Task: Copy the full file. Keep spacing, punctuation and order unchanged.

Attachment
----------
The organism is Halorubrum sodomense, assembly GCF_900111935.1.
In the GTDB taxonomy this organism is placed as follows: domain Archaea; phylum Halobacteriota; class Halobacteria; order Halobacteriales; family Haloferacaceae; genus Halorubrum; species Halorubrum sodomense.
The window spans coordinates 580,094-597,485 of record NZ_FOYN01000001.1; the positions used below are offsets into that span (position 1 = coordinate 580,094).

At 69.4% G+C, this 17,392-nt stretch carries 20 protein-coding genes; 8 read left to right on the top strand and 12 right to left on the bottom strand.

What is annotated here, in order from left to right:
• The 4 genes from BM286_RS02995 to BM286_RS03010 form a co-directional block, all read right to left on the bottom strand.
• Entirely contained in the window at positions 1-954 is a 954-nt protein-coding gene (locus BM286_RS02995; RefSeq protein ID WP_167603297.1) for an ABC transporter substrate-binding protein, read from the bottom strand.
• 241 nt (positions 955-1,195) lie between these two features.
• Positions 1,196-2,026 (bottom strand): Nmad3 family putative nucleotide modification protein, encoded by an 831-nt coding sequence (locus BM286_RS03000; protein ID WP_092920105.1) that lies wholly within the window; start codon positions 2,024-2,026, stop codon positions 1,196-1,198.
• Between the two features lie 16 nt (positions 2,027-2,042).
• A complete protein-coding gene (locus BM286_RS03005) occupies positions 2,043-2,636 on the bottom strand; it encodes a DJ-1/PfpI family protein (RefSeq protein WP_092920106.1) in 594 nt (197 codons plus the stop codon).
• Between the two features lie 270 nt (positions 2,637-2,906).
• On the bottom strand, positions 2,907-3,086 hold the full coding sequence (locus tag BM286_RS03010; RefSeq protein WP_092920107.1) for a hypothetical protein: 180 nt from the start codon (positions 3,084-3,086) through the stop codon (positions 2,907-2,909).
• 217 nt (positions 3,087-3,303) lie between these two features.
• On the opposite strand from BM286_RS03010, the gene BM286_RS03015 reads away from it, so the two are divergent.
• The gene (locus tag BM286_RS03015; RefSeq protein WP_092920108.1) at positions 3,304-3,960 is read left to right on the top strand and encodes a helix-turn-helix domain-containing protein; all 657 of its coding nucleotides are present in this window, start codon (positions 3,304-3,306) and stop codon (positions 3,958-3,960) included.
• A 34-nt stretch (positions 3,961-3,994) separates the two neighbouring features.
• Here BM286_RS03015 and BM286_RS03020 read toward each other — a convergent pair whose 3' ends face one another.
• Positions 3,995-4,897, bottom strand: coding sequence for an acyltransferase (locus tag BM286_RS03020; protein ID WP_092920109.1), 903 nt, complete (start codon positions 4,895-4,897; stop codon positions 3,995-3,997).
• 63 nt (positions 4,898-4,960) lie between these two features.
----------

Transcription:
The organism is Halorubrum sodomense, assembly GCF_900111935.1.
In the GTDB taxonomy this organism is placed as follows: domain Archaea; phylum Halobacteriota; class Halobacteria; order Halobacteriales; family Haloferacaceae; genus Halorubrum; species Halorubrum sodomense.
The window spans coordinates 580,094-597,485 of record NZ_FOYN01000001.1; the positions used below are offsets into that span (position 1 = coordinate 580,094).

At 69.4% G+C, this 17,392-nt stretch carries 20 protein-coding genes; 8 read left to right on the top strand and 12 right to left on the bottom strand.

What is annotated here, in order from left to right:
• The 4 genes from BM286_RS02995 to BM286_RS03010 form a co-directional block, all read right to left on the bottom strand.
• Entirely contained in the window at positions 1-954 is a 954-nt protein-coding gene (locus BM286_RS02995; RefSeq protein ID WP_167603297.1) for an ABC transporter substrate-binding protein, read from the bottom strand.
• 241 nt (positions 955-1,195) lie between these two features.
• Positions 1,196-2,026 (bottom strand): Nmad3 family putative nucleotide modification protein, encoded by an 831-nt coding sequence (locus BM286_RS03000; protein ID WP_092920105.1) that lies wholly within the window; start codon positions 2,024-2,026, stop codon positions 1,196-1,198.
• Between the two features lie 16 nt (positions 2,027-2,042).
• A complete protein-coding gene (locus BM286_RS03005) occupies positions 2,043-2,636 on the bottom strand; it encodes a DJ-1/PfpI family protein (RefSeq protein WP_092920106.1) in 594 nt (197 codons plus the stop codon).
• Between the two features lie 270 nt (positions 2,637-2,906).
• On the bottom strand, positions 2,907-3,086 hold the full coding sequence (locus tag BM286_RS03010; RefSeq protein WP_092920107.1) for a hypothetical protein: 180 nt from the start codon (positions 3,084-3,086) through the stop codon (positions 2,907-2,909).
• 217 nt (positions 3,087-3,303) lie between these two features.
• On the opposite strand from BM286_RS03010, the gene BM286_RS03015 reads away from it, so the two are divergent.
• The gene (locus tag BM286_RS03015; RefSeq protein WP_092920108.1) at positions 3,304-3,960 is read left to right on the top strand and encodes a helix-turn-helix domain-containing protein; all 657 of its coding nucleotides are present in this window, start codon (positions 3,304-3,306) and stop codon (positions 3,958-3,960) included.
• A 34-nt stretch (positions 3,961-3,994) separates the two neighbouring features.
• Here BM286_RS03015 and BM286_RS03020 read toward each other — a convergent pair whose 3' ends face one another.
• Positions 3,995-4,897, bottom strand: coding sequence for an acyltransferase (locus tag BM286_RS03020; protein ID WP_092920109.1), 903 nt, complete (start codon positions 4,895-4,897; stop codon positions 3,995-3,997).
• 63 nt (positions 4,898-4,960) lie between these two features.